Buonconvento, ancient resting spot for pilgrims and travellers of Via Francigena. Its traditional function is referenced by its name. Mostly conserved intact over time (despite some 19th-century external modifications) and since the beginning isolated among silent countryside. Still belted by the 1300-1400 wall, this small, lovely village, of true medieval imprinting, at first makes an impact for its chromatic homogeneity based in the red of the Sienese bricks, which make up the principle material in all of the constructions. The inhabited area is developed in a herringbone pattern along the principle axis of Via Soccini and is presented as an urban centre of extraordinary harmony. Walking along the alleyways of the little town it is like being immersed in an atmosphere of other times, where rhythms of life have really remained slow and on a human scale.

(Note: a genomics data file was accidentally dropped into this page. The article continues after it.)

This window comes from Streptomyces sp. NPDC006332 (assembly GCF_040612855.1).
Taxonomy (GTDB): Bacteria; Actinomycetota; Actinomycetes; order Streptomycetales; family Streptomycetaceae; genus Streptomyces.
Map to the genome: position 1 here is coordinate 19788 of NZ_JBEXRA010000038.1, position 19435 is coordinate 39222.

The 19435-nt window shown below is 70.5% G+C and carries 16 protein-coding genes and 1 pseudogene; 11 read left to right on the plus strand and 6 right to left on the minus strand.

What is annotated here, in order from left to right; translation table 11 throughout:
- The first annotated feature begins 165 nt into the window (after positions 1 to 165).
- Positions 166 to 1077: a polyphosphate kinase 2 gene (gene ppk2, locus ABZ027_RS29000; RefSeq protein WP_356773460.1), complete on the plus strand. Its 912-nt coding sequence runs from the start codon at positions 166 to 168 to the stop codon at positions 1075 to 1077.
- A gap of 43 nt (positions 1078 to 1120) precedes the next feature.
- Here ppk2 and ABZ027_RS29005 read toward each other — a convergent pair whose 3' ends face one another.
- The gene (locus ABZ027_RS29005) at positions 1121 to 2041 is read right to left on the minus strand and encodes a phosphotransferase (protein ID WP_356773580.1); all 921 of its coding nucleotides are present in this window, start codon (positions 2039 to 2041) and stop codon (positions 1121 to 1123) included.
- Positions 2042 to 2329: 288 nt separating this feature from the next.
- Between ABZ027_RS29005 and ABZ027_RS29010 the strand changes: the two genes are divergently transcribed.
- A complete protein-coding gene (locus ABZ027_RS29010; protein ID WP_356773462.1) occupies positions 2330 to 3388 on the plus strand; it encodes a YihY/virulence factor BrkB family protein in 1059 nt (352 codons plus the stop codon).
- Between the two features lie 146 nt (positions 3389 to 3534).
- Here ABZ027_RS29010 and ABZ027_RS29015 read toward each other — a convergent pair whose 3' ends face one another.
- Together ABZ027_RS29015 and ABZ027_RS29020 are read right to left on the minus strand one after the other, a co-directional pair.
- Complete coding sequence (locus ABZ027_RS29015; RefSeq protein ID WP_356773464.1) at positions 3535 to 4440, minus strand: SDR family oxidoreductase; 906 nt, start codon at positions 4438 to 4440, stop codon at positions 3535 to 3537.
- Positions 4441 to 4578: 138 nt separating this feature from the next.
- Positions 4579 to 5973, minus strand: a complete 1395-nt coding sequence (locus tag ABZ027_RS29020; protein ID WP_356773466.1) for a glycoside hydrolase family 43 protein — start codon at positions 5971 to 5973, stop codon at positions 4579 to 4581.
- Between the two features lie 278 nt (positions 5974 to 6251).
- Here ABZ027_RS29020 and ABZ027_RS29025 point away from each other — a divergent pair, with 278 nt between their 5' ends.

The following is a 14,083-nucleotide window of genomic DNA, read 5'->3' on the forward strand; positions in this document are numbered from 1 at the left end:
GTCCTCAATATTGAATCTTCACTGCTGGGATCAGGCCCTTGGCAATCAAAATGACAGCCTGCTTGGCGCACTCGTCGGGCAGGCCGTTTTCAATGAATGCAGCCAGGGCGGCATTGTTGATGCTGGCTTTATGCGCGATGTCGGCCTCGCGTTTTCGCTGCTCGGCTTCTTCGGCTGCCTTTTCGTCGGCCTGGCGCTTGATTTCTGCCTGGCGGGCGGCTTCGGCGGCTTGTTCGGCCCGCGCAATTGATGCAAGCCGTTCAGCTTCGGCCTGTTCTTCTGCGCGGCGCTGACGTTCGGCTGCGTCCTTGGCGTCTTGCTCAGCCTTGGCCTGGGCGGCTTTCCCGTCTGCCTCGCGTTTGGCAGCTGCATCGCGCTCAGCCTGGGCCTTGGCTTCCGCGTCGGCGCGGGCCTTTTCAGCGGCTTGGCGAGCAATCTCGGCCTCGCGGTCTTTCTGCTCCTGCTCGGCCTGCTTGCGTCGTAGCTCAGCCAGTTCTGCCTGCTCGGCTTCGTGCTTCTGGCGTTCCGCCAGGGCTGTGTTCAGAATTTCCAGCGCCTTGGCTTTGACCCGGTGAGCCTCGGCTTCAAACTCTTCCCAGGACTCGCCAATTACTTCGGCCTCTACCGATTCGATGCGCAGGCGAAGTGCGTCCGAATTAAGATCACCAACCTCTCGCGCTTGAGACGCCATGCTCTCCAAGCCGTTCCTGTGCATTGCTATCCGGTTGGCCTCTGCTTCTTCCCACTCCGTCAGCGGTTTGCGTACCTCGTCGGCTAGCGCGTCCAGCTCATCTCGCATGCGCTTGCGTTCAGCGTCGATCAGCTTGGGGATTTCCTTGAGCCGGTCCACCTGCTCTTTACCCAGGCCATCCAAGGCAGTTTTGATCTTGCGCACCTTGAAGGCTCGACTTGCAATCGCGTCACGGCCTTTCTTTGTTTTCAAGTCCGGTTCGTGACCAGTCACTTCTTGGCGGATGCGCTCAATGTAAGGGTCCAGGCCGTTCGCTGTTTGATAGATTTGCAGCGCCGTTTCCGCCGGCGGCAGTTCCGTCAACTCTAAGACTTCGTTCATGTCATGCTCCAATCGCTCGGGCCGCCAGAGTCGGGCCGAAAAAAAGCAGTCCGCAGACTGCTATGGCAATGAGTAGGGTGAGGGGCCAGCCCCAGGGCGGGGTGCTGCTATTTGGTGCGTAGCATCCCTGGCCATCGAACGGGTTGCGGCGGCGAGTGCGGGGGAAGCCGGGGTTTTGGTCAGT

As for the monuments it is worth mentioning the splendid Palazzo Podestarile, small 14th-century building which is next to a civic tower, with façade open by two Gothic arches and decorated with 25 stone coats of arms of ancient podestà; then the picturesque Porta Senese, which conserves beautiful doors in original wood, the 14th-century Palazzo Borghesi. Then Palazzo Ricci-Socini, singular example of liberty style (style replicated in other buildings of the historic centre), realized at the beginning of the 1900’s on a design by the architect Gino Chierici: completely painted with representations of Art Nouveau. Here is home to the Museum of Sacred Art of the Arbia Valley, which houses collections of artistic patronage of the churches of the zone, including famous 1300-1400 Sienese paintings belonging to great masters as Duccio di Buoninsegna, Pietro Lorenzetti, and Andrea di Bartolo.